Maybe it is just me, but I feel almost punched in the gut reading the story of Marines in dress uniform being kicked out of a Target store because they were suspected of recruiting! Gateway Pundit brings us the story originally published in the Pilot Online.
CHESAPEAKE - Two Marines in their dress uniforms - the ones with white hats, khaki shirts and blue trousers with red stripe - say they were accused of recruiting at a Target department store here and told to leave.
"We weren't recruiting," according to Cpl. Carlos Rodriguez, 22, who said he returned in October from his second combat tour in Iraq. "I just popped in to say hi to a guy I went to high school with. He works there."
But an assistant manager who saw Rodriguez and the other Marine apparently thought otherwise and showed them the door, according to both servicemen.
Manager Brian Sherman, who was not in the Chesapeake South store Monday when the alleged incident happened, denied Friday that the Marines were ordered out. But he said he was told they were talking to employees.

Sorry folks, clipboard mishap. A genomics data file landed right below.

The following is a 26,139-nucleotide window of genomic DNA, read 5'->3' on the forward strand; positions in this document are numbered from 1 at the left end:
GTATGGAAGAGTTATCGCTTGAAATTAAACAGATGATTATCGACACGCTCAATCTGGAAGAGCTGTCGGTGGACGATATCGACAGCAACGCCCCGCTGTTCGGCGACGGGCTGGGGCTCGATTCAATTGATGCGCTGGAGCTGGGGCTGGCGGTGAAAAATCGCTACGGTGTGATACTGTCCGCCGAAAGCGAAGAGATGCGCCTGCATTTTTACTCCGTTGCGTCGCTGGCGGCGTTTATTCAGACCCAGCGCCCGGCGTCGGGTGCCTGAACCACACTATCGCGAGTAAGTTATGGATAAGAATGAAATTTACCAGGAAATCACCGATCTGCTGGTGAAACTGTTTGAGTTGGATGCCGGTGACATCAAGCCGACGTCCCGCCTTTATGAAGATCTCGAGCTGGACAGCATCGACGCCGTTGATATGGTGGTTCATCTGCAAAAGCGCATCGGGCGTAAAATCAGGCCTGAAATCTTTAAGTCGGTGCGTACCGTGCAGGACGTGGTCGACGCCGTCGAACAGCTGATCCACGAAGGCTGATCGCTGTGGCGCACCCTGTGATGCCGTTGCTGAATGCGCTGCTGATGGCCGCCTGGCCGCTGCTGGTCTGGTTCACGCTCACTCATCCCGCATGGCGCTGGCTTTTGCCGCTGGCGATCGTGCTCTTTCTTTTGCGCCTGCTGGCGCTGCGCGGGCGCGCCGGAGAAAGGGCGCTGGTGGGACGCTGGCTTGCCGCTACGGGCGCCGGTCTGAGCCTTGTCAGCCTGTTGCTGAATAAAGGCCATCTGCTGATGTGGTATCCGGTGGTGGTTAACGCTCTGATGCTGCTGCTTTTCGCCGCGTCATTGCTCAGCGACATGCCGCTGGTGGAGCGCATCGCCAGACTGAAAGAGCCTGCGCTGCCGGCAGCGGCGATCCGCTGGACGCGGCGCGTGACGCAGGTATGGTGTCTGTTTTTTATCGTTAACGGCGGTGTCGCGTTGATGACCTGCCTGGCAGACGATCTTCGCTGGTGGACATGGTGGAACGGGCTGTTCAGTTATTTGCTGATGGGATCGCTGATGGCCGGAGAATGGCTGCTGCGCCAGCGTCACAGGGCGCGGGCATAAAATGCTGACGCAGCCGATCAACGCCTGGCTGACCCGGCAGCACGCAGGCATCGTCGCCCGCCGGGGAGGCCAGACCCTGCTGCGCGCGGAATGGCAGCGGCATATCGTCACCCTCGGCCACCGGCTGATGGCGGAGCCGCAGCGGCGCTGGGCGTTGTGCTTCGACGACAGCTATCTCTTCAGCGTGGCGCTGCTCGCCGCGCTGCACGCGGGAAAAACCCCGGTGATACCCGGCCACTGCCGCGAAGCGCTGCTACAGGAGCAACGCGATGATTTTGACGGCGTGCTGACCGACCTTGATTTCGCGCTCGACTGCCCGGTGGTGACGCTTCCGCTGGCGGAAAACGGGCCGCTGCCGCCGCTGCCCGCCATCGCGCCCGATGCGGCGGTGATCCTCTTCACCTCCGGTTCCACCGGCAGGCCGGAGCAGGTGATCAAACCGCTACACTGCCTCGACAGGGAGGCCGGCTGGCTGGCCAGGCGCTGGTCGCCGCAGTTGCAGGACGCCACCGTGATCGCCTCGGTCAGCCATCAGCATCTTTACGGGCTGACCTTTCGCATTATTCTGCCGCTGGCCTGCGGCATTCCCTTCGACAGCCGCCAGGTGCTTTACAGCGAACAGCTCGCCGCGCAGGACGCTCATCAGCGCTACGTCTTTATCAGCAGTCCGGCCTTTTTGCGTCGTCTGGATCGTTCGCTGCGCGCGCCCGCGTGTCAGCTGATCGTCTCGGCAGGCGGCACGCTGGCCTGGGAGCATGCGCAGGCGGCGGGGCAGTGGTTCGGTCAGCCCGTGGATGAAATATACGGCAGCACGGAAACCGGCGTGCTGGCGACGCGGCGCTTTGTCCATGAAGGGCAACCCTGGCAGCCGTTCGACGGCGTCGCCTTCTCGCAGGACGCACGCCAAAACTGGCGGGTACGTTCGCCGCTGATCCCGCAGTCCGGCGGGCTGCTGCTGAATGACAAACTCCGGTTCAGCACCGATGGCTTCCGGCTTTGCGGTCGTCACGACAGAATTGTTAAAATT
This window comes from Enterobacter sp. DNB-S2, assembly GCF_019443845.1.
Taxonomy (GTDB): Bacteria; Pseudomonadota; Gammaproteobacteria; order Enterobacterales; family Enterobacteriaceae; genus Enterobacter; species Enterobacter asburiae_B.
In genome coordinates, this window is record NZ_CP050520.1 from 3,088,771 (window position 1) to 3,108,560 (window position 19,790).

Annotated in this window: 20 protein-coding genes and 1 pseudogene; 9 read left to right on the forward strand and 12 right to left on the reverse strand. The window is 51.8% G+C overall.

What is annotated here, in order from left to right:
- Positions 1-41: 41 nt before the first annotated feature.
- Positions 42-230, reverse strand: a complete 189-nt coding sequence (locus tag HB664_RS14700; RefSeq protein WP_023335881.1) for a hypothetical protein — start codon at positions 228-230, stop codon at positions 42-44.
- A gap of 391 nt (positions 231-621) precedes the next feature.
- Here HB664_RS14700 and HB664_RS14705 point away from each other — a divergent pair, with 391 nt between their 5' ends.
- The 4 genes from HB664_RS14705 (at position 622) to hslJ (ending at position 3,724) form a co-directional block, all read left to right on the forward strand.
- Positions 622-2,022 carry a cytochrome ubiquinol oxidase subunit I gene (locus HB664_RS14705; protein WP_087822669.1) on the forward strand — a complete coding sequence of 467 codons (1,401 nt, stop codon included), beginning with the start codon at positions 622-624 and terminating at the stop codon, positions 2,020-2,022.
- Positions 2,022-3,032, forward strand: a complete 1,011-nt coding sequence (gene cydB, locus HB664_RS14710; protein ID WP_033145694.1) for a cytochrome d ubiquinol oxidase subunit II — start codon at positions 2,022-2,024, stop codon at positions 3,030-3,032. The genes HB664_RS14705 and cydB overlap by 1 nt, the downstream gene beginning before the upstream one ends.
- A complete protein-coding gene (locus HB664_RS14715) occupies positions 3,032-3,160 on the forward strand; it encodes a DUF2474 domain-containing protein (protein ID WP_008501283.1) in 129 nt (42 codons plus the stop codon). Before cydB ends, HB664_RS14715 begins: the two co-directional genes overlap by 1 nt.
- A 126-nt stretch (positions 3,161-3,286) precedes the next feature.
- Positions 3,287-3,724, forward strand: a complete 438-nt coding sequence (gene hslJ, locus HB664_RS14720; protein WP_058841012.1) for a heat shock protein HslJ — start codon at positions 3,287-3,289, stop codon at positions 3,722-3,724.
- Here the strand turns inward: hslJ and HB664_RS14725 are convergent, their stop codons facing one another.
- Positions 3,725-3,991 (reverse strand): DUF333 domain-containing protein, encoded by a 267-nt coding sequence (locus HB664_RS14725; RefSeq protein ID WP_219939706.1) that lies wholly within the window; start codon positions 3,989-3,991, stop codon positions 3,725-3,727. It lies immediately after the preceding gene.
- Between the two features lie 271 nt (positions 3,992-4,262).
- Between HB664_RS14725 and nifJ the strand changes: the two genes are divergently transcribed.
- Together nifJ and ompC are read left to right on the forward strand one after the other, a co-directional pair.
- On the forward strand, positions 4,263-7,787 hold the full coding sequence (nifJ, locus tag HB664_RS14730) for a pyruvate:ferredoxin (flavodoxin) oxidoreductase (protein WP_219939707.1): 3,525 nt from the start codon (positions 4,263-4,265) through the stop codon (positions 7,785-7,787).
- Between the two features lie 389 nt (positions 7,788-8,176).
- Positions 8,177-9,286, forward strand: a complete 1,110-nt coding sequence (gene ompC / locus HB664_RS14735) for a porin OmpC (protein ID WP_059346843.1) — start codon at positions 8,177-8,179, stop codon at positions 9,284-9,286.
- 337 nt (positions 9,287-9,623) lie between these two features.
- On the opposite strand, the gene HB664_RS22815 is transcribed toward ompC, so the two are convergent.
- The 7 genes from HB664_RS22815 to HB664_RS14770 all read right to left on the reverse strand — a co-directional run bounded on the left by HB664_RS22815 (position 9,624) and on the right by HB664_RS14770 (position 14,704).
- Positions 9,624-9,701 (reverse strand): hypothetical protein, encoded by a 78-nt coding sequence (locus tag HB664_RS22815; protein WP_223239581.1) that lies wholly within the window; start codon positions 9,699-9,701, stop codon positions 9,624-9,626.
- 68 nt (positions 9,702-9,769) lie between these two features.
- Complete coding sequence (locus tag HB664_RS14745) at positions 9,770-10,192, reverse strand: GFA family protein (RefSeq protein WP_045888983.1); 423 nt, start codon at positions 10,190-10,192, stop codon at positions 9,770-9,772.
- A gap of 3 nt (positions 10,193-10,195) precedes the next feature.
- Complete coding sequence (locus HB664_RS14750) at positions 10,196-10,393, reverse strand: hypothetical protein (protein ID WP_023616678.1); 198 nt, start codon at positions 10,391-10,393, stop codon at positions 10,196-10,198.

"They were not asked to leave, in fact they walked around the store and continued to shop," Sherman said.
Target has a strict no-solicitation policy, he said.
Maybe I am a nut, but it seems to me that when you meet men and women who have chosen to serve our country in the Marines, men and women proudly wearing their dress uniforms, men and women who could and would face death to protect us, the only appropriate response in any normal circumstance is deference and respect. If one needs to talk to them for any reason, including possible violations of store policies for example, the assumption must be made that these warriors deserve the benefit of the doubt at all times. Be polite, be respectful, and go out of your way to see their side of things.
Obviously, accounts of the incident differ. So I would ask that Target look into it. But it seems to me that military customers in dress uniforms elevate the tone of any retail emporium. Target says that it supports many charities, including some supporting veterans. That's good, but more giving to those who have served might be even better. Hat tip: Larwyn